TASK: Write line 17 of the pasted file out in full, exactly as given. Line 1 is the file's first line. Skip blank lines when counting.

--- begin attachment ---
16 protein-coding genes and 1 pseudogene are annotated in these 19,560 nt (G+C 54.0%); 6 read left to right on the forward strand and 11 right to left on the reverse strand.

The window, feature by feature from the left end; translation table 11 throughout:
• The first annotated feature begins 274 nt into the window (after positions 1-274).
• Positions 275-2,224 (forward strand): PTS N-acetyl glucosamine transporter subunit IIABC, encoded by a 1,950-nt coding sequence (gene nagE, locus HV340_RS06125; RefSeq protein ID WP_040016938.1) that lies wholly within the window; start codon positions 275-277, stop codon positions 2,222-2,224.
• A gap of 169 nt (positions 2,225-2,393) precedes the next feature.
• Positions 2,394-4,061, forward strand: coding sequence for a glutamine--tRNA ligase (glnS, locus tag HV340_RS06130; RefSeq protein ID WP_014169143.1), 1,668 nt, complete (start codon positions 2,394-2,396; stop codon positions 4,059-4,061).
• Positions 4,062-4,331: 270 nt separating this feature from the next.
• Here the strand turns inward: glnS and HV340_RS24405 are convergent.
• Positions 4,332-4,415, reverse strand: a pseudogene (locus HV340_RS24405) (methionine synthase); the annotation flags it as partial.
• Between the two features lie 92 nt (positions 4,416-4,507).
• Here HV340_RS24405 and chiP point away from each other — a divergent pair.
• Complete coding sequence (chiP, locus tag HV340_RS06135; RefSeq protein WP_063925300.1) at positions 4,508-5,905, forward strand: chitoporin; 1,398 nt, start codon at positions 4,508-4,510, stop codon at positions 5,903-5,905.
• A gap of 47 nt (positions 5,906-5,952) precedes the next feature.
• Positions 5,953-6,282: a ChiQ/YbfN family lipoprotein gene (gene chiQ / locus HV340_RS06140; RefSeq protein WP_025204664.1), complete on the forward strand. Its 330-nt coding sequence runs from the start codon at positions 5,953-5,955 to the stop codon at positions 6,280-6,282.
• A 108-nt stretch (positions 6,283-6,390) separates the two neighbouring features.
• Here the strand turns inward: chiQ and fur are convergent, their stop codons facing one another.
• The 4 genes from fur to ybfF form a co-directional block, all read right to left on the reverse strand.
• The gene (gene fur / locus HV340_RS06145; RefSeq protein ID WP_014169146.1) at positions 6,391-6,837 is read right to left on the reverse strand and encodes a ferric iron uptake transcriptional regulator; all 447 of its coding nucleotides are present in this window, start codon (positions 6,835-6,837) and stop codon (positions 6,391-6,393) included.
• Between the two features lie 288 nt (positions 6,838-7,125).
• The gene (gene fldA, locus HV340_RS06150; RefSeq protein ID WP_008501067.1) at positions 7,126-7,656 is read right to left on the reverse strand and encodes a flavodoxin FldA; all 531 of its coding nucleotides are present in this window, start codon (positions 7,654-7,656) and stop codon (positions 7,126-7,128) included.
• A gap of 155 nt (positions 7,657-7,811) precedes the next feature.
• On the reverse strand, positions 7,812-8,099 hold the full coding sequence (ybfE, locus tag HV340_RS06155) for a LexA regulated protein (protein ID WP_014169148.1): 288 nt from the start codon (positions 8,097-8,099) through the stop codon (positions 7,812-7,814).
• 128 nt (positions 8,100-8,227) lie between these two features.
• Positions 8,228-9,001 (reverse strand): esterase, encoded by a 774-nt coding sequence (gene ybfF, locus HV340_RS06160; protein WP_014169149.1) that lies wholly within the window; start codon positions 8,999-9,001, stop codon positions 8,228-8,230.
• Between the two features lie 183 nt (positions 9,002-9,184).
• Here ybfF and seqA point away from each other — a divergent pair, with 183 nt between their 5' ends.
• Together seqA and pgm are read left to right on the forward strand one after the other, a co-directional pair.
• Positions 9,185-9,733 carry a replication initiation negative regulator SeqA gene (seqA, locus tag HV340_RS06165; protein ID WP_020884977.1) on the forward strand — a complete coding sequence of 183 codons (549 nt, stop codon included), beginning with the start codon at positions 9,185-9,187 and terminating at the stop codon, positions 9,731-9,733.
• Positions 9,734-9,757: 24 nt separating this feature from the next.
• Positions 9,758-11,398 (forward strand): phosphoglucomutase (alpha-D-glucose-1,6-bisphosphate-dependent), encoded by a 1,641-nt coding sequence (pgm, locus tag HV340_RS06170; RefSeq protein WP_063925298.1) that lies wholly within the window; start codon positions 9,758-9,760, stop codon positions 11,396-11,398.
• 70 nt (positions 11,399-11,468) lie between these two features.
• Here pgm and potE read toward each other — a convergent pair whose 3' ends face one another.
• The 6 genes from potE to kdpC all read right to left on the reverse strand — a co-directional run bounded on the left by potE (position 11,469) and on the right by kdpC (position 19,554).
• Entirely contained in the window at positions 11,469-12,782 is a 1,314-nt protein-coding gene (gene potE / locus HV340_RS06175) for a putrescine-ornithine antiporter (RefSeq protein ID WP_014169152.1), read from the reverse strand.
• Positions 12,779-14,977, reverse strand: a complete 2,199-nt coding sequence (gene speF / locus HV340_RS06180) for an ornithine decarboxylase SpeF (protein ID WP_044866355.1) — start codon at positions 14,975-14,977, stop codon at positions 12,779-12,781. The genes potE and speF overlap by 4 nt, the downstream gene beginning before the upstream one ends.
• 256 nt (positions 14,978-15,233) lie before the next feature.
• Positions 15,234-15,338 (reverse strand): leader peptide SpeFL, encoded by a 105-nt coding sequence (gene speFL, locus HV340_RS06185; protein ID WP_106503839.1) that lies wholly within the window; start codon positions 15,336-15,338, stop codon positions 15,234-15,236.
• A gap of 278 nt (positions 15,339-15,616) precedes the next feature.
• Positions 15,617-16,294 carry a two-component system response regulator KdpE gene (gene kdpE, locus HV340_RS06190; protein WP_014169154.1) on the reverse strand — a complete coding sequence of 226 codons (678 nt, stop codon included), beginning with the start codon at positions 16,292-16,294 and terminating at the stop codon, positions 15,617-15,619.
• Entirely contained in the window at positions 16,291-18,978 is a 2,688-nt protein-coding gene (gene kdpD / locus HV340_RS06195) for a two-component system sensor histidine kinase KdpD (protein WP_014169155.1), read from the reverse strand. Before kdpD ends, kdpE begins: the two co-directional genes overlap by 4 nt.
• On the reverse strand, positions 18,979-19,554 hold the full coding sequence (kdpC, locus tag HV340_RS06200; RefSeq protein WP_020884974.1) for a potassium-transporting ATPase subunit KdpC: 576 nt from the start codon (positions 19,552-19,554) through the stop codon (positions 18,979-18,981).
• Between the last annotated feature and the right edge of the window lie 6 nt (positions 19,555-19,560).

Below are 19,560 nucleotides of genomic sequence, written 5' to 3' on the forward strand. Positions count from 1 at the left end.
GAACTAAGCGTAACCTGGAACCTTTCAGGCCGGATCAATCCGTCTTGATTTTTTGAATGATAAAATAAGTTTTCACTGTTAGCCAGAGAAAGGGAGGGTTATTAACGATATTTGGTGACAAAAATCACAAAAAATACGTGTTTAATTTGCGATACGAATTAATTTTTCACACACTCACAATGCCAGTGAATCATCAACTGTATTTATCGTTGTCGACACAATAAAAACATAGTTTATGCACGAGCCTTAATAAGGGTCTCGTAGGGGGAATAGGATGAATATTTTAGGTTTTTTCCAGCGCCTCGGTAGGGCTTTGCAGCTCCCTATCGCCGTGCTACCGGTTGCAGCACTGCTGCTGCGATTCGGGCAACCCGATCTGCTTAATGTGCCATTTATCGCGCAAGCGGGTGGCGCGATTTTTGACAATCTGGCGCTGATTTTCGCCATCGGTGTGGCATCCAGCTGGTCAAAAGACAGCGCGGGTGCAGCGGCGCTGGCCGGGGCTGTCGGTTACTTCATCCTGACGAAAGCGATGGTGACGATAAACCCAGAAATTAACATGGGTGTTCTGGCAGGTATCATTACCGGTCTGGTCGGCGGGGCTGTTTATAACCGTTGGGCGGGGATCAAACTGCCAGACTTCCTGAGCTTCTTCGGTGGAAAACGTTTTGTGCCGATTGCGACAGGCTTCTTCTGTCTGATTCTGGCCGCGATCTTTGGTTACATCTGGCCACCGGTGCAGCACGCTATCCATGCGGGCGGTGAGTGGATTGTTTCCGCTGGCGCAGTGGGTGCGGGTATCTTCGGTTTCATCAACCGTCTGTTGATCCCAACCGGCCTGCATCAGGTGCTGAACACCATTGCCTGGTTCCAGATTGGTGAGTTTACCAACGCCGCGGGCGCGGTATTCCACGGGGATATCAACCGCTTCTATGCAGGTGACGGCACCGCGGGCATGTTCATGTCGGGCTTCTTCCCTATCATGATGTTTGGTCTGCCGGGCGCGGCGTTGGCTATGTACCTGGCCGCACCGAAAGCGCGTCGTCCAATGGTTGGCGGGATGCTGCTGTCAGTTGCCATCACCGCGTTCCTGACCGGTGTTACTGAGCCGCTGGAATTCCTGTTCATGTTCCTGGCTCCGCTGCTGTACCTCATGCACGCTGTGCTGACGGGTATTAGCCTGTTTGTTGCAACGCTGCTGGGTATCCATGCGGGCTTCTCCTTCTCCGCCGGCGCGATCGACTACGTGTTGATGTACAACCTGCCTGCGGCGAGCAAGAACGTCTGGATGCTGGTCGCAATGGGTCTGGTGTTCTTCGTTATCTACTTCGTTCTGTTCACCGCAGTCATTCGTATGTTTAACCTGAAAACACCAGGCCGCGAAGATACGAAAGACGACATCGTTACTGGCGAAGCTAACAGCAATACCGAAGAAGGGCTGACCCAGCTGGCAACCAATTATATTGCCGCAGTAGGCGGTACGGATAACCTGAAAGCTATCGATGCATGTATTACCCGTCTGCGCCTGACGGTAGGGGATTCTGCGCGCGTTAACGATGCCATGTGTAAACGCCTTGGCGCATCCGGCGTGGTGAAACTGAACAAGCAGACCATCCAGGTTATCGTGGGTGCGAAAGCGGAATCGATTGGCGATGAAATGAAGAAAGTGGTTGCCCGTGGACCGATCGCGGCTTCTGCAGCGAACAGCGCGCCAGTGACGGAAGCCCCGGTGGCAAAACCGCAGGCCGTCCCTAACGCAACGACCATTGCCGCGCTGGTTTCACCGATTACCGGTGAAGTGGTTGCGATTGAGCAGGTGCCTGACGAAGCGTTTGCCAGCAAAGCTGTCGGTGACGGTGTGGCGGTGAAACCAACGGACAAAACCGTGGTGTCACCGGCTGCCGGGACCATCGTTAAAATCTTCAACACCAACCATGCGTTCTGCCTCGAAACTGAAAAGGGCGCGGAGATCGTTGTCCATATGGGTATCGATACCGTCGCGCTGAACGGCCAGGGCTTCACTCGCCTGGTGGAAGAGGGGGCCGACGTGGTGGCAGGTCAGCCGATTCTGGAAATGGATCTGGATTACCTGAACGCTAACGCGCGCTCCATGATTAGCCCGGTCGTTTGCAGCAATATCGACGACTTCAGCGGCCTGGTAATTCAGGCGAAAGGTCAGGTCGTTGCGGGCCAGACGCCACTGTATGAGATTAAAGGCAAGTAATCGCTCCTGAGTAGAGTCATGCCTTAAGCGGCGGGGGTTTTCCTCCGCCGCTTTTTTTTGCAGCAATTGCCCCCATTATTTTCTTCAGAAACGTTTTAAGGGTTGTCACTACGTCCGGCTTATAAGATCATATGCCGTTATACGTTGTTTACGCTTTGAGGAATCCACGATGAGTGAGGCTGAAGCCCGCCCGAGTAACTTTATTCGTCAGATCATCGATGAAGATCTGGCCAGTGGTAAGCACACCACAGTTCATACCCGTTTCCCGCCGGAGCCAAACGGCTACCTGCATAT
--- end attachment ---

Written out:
• The 4 genes from fur to ybfF form a co-directional block, all read right to left on the reverse strand.